Gaming on Campus

Connecting to FalconNet

ALL gaming hardware (Xbox, PlayStation, Nintendo Wii/Switch, and PC) should be connected via an ethernet cable. This will give the best online connection experience in every instance.

The access point found in your room has 2 network ports for connecting gaming devices located on the bottom. You will need to connect your network cable to one of these ports and to your gaming console. If you need a network cable to connect your device to the network, you can purchase one in the College Bookstore, Staples, Walmart, or from Amazon. Look for a 14’ – 21’ CAT 6 network cable for wired connections on campus if your device has an Ethernet port.

Popular Multiplayer Games that Work on Campus

Title Limitations


Team, Group, Match Voice Chat do not work. 
League of Legends None that we are aware of.
Elder Scrolls Online None that we are aware of.
Destiny (1 & 2) In-Game Chat does not work. 
Warframe Limited connectivity issues - cannot be invited by other players and must be the host of online play. 
Fortnite In-Game Chat does not work. 

Popular Multiplayer Games that Do Not Work on Campus

Title Specifications
Splatoon (1 & 2) Will connect to game, will not connect to multiplayer (Battles and Salmon Run)
Magic: The Gathering Arena Will not log in. 

Why Won't my Game Work?

Our network is not designed the same way the network that a console or gaming PC is designed around. Because of this, many games are designed to require that network traffic flow in a specific way that our network will not allow. Most often this is apparent in being unable to connect to the voice chat features of games but there are games that require a security model that cannot be supported on a network such as ours for security reasons.

Is There Anything I Can Do?

You are always free to call the helpdesk or visit us during our walk-in hours to inquire about specific games or consoles, but you are also able to create your own tickets! To create a ticket, click on this link. Click on "request help" and fill out the form, listing the console you are using, the MAC address of the console (found in internet settings), the game you are attempting to log in to, and the error message you are receiving (if there is one). You are also able to upload screenshots!

Note about X-Box/PlayStation Gaming Consoles and NAT Types

NAT stands for “network address translation,” and it refers to one networks ability to take a device (like a console or computer) on another network and talk to it as if they were on the same network. Xbox refers to the NATs as Open, Moderate and Strict, while PlayStation refers to these as Type 1 (Open), 2(Moderate) and 3(Strict).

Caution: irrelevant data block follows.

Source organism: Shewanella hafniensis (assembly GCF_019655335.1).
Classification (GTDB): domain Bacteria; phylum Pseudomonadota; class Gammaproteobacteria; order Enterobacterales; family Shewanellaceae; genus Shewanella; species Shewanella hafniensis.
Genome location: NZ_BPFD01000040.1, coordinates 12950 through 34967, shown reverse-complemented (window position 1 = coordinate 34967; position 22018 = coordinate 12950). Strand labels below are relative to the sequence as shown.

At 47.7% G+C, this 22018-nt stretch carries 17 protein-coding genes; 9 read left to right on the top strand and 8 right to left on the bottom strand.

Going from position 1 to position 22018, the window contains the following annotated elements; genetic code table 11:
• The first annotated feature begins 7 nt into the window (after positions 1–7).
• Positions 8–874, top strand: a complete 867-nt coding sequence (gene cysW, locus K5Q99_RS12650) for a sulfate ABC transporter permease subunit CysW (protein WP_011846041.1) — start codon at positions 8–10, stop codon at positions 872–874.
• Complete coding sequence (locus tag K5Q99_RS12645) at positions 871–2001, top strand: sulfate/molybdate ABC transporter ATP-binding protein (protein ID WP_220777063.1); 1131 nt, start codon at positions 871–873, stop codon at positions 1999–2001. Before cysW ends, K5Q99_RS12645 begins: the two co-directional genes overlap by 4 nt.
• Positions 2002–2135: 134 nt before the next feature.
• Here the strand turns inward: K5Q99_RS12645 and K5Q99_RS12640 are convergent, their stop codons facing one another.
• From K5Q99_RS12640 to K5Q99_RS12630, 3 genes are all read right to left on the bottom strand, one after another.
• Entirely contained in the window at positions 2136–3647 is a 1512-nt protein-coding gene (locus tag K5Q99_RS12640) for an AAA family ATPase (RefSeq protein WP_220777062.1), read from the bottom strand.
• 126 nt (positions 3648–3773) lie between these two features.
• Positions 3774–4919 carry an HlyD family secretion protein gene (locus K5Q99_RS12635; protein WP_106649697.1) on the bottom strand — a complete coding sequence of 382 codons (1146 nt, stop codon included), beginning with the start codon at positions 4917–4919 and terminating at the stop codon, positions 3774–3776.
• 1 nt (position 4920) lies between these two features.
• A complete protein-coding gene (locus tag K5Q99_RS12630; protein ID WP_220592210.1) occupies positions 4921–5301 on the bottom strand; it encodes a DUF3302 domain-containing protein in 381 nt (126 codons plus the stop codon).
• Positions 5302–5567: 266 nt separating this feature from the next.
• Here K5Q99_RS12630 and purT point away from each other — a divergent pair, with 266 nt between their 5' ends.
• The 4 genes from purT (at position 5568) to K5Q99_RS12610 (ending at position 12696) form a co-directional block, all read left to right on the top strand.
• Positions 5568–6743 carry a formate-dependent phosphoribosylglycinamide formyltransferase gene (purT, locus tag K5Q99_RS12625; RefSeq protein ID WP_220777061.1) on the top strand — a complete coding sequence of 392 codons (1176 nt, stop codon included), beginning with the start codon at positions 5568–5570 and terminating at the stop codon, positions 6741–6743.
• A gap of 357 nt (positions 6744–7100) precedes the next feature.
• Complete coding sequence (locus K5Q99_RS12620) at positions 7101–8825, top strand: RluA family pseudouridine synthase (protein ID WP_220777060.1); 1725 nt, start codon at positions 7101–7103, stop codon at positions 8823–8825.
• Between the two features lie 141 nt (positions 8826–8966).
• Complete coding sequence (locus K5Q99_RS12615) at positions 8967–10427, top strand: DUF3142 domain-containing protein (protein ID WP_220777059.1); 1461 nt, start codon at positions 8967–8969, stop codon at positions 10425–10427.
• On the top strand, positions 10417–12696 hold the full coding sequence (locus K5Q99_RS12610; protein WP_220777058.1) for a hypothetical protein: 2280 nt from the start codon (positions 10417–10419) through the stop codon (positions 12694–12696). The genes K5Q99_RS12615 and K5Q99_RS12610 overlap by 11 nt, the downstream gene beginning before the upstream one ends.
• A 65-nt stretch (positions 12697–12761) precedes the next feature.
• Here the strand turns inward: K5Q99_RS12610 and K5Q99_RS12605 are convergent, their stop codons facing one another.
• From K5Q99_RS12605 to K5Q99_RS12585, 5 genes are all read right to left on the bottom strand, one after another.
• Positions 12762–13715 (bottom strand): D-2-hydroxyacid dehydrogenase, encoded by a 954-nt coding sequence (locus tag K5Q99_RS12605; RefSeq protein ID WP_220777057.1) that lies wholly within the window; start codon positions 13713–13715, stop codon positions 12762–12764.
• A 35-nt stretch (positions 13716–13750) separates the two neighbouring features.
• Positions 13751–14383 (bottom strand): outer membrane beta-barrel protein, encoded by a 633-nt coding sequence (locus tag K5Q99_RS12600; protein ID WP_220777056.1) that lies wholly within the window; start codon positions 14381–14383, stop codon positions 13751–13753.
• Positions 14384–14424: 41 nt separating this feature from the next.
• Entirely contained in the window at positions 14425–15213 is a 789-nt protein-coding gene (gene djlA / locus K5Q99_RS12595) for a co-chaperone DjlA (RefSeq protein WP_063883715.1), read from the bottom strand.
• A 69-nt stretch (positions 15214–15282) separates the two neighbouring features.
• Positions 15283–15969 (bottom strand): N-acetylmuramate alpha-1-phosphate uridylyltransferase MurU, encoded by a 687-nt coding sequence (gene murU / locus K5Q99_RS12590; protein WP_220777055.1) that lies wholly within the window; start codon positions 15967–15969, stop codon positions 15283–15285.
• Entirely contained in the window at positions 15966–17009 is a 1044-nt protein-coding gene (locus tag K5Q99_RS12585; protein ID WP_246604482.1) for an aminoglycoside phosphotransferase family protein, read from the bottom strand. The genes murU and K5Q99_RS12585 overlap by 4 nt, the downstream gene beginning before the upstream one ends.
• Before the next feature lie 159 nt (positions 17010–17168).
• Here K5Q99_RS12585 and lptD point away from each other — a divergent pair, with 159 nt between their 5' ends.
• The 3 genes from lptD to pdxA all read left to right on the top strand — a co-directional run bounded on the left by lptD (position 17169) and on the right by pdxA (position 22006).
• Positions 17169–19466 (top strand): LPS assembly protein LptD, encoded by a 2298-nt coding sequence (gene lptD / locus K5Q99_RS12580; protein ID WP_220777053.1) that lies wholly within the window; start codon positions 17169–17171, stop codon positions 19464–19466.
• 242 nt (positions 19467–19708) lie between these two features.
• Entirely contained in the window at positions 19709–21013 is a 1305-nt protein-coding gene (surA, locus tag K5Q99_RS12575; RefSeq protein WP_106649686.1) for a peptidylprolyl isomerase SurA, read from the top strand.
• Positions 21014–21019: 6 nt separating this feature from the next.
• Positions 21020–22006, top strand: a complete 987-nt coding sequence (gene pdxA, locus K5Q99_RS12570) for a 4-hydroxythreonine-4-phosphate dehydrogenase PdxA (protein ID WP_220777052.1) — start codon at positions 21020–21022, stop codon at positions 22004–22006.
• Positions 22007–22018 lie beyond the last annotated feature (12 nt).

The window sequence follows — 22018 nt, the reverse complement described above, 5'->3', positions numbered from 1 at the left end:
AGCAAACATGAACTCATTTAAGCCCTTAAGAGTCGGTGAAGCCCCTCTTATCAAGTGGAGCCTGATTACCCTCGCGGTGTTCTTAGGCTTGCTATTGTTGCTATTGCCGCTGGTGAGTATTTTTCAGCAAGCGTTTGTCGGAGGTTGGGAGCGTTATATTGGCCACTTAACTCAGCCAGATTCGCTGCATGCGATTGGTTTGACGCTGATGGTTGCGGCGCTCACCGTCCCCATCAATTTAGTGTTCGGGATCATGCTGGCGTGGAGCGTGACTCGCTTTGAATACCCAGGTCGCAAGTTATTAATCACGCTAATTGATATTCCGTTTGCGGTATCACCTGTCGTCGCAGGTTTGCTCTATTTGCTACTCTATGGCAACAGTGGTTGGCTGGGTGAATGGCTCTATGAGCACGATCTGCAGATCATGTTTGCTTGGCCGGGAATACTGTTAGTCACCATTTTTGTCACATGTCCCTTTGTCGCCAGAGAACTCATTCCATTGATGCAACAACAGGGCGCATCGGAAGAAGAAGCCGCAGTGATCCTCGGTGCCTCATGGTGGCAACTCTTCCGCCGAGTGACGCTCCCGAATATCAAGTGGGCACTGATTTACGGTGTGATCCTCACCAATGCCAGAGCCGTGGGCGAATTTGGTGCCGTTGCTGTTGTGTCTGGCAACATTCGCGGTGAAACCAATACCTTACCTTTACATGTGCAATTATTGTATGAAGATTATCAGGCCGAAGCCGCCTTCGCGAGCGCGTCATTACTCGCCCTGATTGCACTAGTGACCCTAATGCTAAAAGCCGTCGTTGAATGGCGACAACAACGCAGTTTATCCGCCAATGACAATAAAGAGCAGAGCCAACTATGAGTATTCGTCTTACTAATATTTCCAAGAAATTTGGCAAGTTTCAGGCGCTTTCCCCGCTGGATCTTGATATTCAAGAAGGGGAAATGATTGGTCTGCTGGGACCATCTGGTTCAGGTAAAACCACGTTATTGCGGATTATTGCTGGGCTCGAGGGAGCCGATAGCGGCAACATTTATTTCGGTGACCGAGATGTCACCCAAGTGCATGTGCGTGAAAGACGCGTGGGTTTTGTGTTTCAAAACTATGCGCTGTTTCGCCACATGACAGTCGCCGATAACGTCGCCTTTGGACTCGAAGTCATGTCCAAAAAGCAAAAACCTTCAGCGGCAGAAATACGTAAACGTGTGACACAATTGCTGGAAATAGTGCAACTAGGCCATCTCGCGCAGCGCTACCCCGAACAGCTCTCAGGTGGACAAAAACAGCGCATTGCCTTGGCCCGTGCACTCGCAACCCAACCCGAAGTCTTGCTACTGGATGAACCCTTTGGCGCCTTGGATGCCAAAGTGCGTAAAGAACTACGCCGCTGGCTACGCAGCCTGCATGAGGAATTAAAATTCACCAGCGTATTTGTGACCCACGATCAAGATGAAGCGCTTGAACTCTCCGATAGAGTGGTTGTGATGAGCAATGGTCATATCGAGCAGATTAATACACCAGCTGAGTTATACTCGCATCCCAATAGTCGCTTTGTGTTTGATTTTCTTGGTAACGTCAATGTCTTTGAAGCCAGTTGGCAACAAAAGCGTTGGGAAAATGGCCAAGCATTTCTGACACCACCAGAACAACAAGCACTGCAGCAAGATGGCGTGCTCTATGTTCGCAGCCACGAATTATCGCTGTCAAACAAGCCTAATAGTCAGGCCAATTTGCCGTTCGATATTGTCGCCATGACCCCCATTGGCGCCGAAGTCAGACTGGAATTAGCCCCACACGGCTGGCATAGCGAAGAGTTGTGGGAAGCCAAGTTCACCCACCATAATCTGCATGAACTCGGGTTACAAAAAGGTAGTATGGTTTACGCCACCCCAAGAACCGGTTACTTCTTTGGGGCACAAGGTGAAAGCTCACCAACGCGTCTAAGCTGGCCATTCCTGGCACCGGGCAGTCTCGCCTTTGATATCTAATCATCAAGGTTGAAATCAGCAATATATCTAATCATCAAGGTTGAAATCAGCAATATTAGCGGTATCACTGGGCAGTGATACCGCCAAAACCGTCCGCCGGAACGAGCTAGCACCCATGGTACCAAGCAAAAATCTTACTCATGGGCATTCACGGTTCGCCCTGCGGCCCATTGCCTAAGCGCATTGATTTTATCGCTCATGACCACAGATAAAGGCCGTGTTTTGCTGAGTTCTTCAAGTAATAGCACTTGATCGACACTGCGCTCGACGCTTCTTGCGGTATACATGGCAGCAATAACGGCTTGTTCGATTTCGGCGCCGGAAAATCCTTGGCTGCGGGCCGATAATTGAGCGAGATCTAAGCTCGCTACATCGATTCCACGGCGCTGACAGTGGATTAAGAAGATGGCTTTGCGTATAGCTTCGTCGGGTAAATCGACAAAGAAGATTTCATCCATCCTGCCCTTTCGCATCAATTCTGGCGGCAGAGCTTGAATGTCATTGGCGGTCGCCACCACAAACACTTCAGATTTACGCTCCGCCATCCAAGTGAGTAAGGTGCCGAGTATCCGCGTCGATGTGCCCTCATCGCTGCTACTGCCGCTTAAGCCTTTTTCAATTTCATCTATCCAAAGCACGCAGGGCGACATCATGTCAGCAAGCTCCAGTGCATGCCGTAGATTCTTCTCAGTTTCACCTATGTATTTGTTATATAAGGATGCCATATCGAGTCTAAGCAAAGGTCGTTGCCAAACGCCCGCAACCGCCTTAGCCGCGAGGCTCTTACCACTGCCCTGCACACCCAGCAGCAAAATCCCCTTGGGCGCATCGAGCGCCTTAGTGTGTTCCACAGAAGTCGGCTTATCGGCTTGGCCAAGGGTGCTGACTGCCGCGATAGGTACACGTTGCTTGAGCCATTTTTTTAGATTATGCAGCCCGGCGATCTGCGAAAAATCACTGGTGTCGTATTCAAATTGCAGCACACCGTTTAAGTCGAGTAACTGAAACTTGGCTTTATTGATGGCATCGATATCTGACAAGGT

There are some games and services that require an “Open” or “Type 1” NAT configuration to fully function. This means that the service or game needs a fixed network address to talk to that it can see and address.

Speaking in gaming console terms, our network (and most enterprise networks) function at a NAT type of 3 or Strict, which essentially disallows any NATing that is not specifically configured in our firewall. At home, you can change your NAT type fairly easily on the console itself, or maybe you have to go into your router and check the box to allow all your games and services to work. In essence, this allows PlayStation or Xbox to look at your home as being your console, and all traffic that is going to your home will be funneled to your console for those games.

The consoles and these services are designed for and meant to be used in home environments where there is only one console and this can be done, not on enterprise networks where there are thousands of devices. If you were at home, and had 2 consoles, you would only be able to have your Open NAT on one of those consoles and not both of them. This is because the game/service needs a public internet address to talk to, and you only have one at home. On an enterprise network like ours here at Cedar Crest, we have many public internet addresses for various different services that are used by the college, but nowhere near enough to give every gaming console its own.

Networks such as ours that are behind a security would require the college to have 1 public internet address for every gaming console on campus. Unfortunately, that is not something that the college or its network is capable of doing at this time or in the near future. Please remember, the limitation is not on our network, it is in the way the gaming consoles have designed these features.

Was this helpful? 

Print Article


Article ID: 61964
Fri 9/7/18 10:31 AM
Thu 5/25/23 2:49 PM